Review: Anna From Away — D.R. MacDonald

Read: 10
To Go: 90

Book List:
1. The Reader — Bernhard Schlink
2. The Pilot’s Wife — Anita Shreve
3. Creatures of Light and Darkness — Roger Zelazny
4. What We All Long For — Dionne Brand
5. The Guilty Plea — Robert Rotenberg
6. Stray Bullets — Robert Rotenberg
7. Sweet Tooth — Ian McEwan
8. The Lost Wife — Alyson Richman
9. The Reluctant Fundamentalist — Mohsin Hamid
10. Anna From Away — D.R. MacDonald


Today is a double-review day, because between Thursday and Sunday I finished both Anna From Away by D.R. MacDonald, and Blue Monday by Nicci French (and haven’t had the time to sit down and review them until now). My reviews may be a little fuzzy and/or lacking in some way, partially because it’s been a couple of days since I finished the books, and partially because I’ve already started a new one (Mrs. Kennedy and Me by Clint Hill), so I’m more focused on that.

When Anna Starling flees her dissolving marriage in California in favour of restarting her art career in Cape Breton Island, her life intersects with Murdock MacLennan, a solitary man who recently lost the love of his life, Rosaire, to cancer. Surrounded by the echoes of the island’s past inhabitants, Murdock and Anna start to heal from their past pains through their budding friendship. But when a bale of marijuana washes up on Anna’s shore, her relationship with Murdock becomes strained, and they both come under suspicion of the local drug smugglers.

I wish I could say something intelligent or kind about Anna From Away, but the honest truth is that it took me two weeks to read — not just because I was reading piecemeal at the call centre where I work, but because it was so painfully boring. Roughly two thirds of the novel could be characterized as excessive description of Cape Breton island in the winter, interspersed with Anna’s history in California or an occasional heartbreaking musing from Murdock about how much he missed Rosaire. In those moments, MacDonald shone as a writer — I was interested in Anna’s story, and I felt Murdock’s pain as keenly as I would have felt my own. But reading endless description about the weather in Cape Breton felt like slogging through a marsh.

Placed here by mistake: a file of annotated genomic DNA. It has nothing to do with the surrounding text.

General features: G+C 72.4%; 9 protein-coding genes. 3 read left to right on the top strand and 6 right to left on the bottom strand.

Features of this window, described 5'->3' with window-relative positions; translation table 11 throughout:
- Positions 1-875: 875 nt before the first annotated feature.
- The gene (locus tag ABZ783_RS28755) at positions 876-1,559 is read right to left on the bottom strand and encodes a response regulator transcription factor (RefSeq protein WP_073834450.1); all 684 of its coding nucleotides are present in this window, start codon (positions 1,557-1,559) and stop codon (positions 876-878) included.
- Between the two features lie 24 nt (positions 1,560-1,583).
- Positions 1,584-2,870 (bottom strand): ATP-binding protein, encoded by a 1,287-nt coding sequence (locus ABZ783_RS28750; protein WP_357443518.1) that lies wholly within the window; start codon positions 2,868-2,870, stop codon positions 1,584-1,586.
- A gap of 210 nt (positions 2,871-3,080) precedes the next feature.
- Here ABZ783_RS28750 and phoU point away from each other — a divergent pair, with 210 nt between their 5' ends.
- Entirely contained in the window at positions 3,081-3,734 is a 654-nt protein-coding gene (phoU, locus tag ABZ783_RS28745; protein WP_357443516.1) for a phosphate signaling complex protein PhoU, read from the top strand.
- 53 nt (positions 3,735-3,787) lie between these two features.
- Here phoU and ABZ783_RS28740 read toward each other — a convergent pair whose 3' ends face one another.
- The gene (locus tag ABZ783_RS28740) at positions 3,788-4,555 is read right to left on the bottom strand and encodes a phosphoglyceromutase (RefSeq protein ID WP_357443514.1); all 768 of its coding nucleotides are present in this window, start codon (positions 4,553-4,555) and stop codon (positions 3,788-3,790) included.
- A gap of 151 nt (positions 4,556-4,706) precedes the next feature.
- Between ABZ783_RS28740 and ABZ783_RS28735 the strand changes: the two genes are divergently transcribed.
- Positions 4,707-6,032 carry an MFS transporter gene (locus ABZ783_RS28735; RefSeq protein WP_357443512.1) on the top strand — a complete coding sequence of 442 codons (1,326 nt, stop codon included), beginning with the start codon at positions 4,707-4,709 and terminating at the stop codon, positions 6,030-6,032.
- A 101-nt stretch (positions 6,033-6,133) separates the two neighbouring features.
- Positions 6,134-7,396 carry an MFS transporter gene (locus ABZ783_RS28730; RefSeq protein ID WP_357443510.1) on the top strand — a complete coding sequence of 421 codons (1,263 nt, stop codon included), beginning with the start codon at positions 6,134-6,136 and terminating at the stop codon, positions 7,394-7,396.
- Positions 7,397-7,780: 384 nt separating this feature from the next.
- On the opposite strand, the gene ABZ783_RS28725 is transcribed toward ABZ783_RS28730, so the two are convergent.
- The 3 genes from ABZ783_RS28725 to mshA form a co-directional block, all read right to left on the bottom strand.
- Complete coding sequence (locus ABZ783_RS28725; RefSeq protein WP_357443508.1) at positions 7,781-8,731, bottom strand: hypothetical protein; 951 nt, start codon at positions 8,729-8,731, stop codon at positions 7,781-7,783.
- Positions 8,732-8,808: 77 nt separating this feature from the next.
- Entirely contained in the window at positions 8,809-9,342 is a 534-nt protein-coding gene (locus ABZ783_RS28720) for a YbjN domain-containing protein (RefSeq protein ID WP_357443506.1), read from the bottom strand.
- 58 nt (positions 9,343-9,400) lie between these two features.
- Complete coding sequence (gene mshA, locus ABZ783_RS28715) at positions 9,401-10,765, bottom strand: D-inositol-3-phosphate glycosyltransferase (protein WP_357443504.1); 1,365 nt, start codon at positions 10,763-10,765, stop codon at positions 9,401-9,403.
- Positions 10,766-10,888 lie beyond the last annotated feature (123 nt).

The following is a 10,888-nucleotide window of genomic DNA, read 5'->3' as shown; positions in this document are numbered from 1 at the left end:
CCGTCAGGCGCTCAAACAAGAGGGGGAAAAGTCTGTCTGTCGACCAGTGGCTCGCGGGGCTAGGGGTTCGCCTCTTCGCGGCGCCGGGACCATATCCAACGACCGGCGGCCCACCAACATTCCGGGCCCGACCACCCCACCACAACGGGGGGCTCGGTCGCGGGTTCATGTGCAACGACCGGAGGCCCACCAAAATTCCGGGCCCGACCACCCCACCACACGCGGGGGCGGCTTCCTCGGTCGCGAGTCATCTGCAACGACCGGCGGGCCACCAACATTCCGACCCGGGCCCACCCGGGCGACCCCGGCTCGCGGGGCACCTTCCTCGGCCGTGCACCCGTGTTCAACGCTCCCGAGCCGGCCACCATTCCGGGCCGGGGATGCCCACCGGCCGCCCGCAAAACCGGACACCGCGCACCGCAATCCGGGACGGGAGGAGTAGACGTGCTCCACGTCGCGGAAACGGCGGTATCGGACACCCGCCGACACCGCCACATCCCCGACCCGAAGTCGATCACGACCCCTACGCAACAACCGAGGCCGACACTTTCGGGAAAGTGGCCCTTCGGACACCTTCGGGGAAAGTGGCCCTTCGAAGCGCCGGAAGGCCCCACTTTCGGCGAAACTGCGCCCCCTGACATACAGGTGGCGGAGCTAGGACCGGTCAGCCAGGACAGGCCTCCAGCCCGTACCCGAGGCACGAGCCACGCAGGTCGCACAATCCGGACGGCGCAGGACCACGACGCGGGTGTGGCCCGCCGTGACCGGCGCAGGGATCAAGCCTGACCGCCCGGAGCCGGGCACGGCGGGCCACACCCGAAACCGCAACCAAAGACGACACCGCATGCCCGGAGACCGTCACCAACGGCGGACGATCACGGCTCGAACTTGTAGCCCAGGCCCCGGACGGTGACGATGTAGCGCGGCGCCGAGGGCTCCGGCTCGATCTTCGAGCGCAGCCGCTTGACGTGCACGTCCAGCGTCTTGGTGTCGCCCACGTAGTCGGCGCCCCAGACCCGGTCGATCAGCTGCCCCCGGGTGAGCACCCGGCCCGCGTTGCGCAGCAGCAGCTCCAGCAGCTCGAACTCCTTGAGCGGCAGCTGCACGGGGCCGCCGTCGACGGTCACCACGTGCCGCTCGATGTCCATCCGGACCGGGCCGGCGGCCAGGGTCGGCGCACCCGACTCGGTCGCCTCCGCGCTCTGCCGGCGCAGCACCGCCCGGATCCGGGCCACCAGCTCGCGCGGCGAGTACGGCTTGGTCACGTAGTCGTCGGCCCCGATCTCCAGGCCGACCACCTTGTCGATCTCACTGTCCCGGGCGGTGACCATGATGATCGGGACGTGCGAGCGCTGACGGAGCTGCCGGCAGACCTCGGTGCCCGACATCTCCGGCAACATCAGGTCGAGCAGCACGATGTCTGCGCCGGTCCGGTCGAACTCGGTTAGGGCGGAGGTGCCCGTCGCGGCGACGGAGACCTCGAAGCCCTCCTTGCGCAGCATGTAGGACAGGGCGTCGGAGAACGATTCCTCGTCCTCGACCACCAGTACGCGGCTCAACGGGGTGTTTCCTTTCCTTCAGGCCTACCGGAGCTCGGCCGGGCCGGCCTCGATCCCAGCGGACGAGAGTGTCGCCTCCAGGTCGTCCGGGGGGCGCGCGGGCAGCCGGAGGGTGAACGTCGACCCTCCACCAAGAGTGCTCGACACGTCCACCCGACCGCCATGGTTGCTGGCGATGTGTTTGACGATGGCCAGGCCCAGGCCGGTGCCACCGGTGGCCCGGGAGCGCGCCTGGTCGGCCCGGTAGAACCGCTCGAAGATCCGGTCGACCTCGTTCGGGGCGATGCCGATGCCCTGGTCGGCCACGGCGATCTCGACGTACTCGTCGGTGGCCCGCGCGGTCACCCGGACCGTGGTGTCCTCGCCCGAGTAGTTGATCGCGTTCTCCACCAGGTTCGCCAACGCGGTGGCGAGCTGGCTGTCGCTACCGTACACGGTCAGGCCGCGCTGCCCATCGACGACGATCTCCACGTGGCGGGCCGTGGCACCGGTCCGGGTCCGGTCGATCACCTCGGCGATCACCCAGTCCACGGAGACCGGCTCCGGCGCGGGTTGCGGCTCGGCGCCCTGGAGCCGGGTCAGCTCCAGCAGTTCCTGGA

Eventually the story saw some action, but it took a while to get there. All the superfluous description made the book’s pacing really suffer, so by the time I actually got to the meat of the story — the (admittedly low-stakes) drug-smuggling ring that Anna found herself in the middle of, and accidentally pulled Murdock into — I just didn’t care. It didn’t mean much to me. I just wanted to finish the book and get it over with.

MacDonald’s strength was in his characters, and the expression of their emotions. The book’s best moments are in Anna’s introspections and Murdock’s longing for Rosaire, and the few scenes when they share their pain with each other. But the tenderness in those moments was drowned out by a wash of scenery description that I didn’t need, and didn’t care for.

Next book: Blue Monday by Nicci French. The review is on its way.

– Kelsey


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